[Opendnssec-develop] Zone moving between operators

John Dickinson jad at jadickinson.co.uk
Tue Mar 24 11:02:18 UTC 2009

On 23 Mar 2009, at 20:46, Antoin Verschuren wrote:

> Op maandag 23-03-2009 om 19:09 uur [tijdzone +0000], schreef John
> Dickinson:
>> On 23 Mar 2009, at 18:54, Matthijs Mekking wrote:
>>> * What to do when a zone moves from one operator to another.
>> Several people have asked me this as well - Off the top of my head, I
>> don't think we can do anything. There are too many variables. I think
>> that unless you (as a registrant) are willing to test the interaction
>> between operators on a regular basis you have to assume that you will
>> go, or at least will risk going, unsigned at change over.
> In current economics, the answer "we can't" won't help to get DNSSEC
> deployed. If my choice is between not signing my zone or disappoint my
> clients when I'm changing infrastructure, I know I will choose to not
> sign. Changing infrastructure is a common thing in current business
> processes, and in some countries even a requirement in policy.
> I think we can do it.
> Moving a zone has 3 options:
> 1. Become insecure, like you say.
> 2. Hand over the private keys for the zone to the new operator so he  
> can
> do a key rollover to use his own keys. Not a very safe proces and
> certainly not possible when you use certain HSM's.
> 3. Have the losing operator sign the new key(s) from the gaining
> operator during a special key rollover process. I think that it's
> doable.
> Disadvantage of the last 2 is that it needs cooperation of the losing
> operator. But that's politics or policy, but I think it must be  
> possible
> to change infrastructure without becoming insecure for DNSSEC to  
> become
> deployed.

It is possible as long as the two operators will cooperate.  
Cooperation is better solved by good process and rules not by  
technology. In option 3
1. The new operator would have to send a DNSKEY RRs for new KSK and  
ZSK to the zone owner.
2. The zone owner would have to send them to the old operator to be  
included in the zone.
3. This would have to happen at some time T before the old operator  
stops signing or publishing the zone.
4. key rollover process would occur...

IMHO the biggest issue here is that we would need two competent,  
cooperating operators and the zone owner would have to understand what  
was going on. All that OpenDNSSEC can do is provide a mechanism for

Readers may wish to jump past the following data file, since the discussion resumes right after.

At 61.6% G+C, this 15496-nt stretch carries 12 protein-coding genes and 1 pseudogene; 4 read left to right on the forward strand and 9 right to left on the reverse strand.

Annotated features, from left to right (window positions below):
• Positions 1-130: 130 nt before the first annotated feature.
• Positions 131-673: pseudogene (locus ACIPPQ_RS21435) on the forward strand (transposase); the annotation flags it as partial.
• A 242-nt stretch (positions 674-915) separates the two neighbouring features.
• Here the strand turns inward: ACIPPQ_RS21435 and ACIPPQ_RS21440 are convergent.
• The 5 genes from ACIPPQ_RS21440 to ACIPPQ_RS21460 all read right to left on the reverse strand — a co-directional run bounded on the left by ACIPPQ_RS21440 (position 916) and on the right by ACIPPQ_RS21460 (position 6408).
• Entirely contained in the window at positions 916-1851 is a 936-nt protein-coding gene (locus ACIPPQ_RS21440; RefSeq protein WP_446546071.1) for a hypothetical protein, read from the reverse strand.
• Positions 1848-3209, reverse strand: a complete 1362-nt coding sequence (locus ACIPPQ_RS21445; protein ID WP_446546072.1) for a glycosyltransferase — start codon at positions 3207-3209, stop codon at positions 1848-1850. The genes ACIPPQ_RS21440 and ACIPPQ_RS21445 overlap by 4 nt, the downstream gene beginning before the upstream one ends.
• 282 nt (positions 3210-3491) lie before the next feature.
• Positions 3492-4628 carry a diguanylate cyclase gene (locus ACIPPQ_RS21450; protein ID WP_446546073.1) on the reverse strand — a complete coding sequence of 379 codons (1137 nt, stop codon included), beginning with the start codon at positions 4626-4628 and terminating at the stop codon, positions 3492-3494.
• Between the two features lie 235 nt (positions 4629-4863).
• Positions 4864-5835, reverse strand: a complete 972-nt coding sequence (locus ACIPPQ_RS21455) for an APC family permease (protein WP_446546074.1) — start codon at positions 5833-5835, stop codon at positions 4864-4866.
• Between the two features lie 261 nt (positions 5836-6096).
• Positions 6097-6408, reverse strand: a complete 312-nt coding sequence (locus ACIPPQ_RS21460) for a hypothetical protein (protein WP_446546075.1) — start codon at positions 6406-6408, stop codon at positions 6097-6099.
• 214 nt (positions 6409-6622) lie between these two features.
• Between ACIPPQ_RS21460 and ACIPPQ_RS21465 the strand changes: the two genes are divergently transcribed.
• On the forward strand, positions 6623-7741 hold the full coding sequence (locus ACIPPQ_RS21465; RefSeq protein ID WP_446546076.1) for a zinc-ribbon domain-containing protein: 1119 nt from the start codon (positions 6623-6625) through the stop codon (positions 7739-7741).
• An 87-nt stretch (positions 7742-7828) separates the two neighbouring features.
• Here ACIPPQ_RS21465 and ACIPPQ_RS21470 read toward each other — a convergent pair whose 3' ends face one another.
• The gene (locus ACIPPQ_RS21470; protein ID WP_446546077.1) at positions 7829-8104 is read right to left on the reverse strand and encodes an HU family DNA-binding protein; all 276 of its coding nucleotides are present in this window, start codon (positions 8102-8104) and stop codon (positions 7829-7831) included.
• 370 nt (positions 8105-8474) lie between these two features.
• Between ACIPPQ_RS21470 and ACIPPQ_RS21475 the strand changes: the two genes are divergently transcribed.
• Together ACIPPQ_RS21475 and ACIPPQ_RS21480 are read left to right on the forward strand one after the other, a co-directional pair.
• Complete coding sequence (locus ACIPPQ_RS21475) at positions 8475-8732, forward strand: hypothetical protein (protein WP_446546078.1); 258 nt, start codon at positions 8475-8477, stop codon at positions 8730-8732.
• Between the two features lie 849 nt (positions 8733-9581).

the new operator to export a DNSKEY RR for a new zone (possibly before  
they are actually signing it). I will add that to the requirements.

Actually solving this issue is more about education and training. TLDs  
might want to document this in detail and offer training courses for  
registrars. Also they could offer advice to registrants on issues like  
these that they may want to explore when selecting a registrar.

If you mean that OpenDNSSEC should provide a mechanism for the  
cooperating operators to exchange DNSKEY RRs directly then I suppose  
we could. It will only work if all operators are using OpenDNSSEC or  
we standardize the API. I don't really want to go down this path but  
AFAIK nothing we are doing now will prevent this from being done in  
the future.

>>> * What to do when the HSM is replaced
>> Just works (I hope). You add a new HSM, update policies to start  
>> using
>> it and new keys will be created in the new HSM.
> Here you actually have the same issue as you have in option 3 above.
> You need the old HSM to sign the new keys that are generated by the  
> new
> HSM if you cannot move the private keys around from HSMold to HSMnew.
> You cannot just start using a new keyset that was not signed by the  
> old
> one because you will break the chain of trust for signatures that are
> still in caches.

But you control both HSMs - so keep the old one round long enough to  
do this. If it has failed then go to your backup.

>>> And does KASP has the logic
>>> if a key for zone A needs to be rollovered, but must be kept for  
>>> other
>>> zones.
>> No - lets not go there. :)
> I prefer not to go there as well, but as it is common business  
> practice
> to move one zone from operator 1 to operator 2 without moving all the
> other zones from operator 1, the advice should be to use a key per  
> zone,
> and not reuse keys.

Yes and sharing keys between zones is only an option.

John Dickinson

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